Opinion

Texas Heartbeat Act Potentially Unsafe for Women

By Savanna Perry

savanna.perry@spartans.ut.edu

The Texas Heartbeat Act went into effect last week on Wednesday, Sept. 1. This act allows any person to sue someone who provides an aboriton once any sign of cardiac activity (a heartbeat) can be detected via transvaginal ultrasound. This is typically around the six week mark of a pregnancy, which is more often than not before someone even knows they are pregnant. 

The patient cannot be sued, but any other person who provides support in this process can be. This not only includes doctors and lawyers, but even people who simply provide transportation to the abortion clinic. The plaintiff can be awarded up to $10,000 plus court costs if the defendant is proven liable. This law does not have any exceptions for abortions after rape or incest.

This act is a first of its kind. A handful of states have tried to make stricter restrictions like this in the past, but the majority have used government actions, such as criminal charges, instead of purely citizen based enforcement.

This new act clearly violates the 1973 Roe v. Wade court ruling. With this ruling, the U.S. Supreme court ruled that under the constitution,  a pregnant woman has the liberty to choose to have an abortion without excessive government restriction. The Texas Heartbeat Act is an excessive government restriction. Most women don’t even know they are pregnant at six weeks, let alone that they want or need an abortion.

Women seeking abortions have the option to go to neighboring states that don’t have as strict of restrictions, such as New Mexico, but some may not have the ability to make these far away trips. Going from a drive that might be only a couple of miles, to having to travel hundreds of miles is strenuous on patients and not a viable option.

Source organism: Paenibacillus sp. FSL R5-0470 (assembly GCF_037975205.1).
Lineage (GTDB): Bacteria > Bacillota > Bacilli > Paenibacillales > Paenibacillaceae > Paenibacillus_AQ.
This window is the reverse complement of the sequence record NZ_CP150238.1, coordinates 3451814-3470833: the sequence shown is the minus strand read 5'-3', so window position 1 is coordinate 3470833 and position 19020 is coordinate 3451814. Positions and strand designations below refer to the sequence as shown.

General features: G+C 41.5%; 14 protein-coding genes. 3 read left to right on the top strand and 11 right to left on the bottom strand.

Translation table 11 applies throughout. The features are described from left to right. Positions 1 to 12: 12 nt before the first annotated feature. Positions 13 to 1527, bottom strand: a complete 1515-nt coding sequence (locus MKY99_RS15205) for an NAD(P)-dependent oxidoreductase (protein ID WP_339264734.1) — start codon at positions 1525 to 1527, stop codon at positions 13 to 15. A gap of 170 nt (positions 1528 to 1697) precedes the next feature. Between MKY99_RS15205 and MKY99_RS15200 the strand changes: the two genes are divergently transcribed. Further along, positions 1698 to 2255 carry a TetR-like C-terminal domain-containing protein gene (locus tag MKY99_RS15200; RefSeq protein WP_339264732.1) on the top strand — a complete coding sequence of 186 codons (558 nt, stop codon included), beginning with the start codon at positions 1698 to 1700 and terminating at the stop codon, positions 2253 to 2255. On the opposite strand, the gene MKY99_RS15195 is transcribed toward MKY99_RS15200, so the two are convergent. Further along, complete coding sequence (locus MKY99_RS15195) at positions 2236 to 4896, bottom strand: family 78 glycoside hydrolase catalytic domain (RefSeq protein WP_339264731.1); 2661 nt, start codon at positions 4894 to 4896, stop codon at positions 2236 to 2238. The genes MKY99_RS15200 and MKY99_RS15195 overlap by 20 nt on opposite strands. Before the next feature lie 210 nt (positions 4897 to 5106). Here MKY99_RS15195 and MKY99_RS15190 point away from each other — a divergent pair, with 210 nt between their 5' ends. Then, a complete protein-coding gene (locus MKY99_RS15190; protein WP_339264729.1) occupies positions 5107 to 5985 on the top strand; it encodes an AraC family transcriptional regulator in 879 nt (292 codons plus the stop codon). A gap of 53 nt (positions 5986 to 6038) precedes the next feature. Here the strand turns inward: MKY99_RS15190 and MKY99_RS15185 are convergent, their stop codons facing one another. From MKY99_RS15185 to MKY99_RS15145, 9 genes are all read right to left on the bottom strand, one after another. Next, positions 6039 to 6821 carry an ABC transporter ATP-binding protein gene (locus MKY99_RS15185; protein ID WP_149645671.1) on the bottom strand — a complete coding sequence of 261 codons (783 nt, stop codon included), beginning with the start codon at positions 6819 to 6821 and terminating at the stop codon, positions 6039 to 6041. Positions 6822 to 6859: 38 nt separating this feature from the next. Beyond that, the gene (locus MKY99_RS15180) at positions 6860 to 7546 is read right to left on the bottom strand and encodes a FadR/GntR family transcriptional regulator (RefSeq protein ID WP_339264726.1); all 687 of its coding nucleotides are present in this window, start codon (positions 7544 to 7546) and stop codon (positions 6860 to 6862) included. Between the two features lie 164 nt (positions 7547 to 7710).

These strict restrictions will not make people stop having abortions. It will only cause people to have to go to extreme and potentially dangerous lengths to receive them. According to a fact sheet released by the World Health Organization (WHO), a safe abortion is defined as one where “they are carried out by a person with the necessary skills, using a WHO recommended method appropriate to the pregnancy duration.” They say that between 4.7%-13.2% of maternal deaths each year can be attributed to these unsafe abortions.

Currently, unsafe abortions are commonly seen in countries with strict restrictions or outright bans on abortion. These new restrictions in Texas could increase the number of unsafe abortions performed in the state, thus increasing maternal deaths from these complications. If the state would provide the proper resources to these women, we wouldn’t have to worry about them even considering an unsafe abortion. 

This act has caused a lot of outrage in people across the country and a resurgence in the “My Body, My Choice” movement. Myself, and all women in this country deserve to keep our constitutional right to have an abortion. Even if you don’t personally agree with having an aboriton for yourself, don’t take that option away from us.

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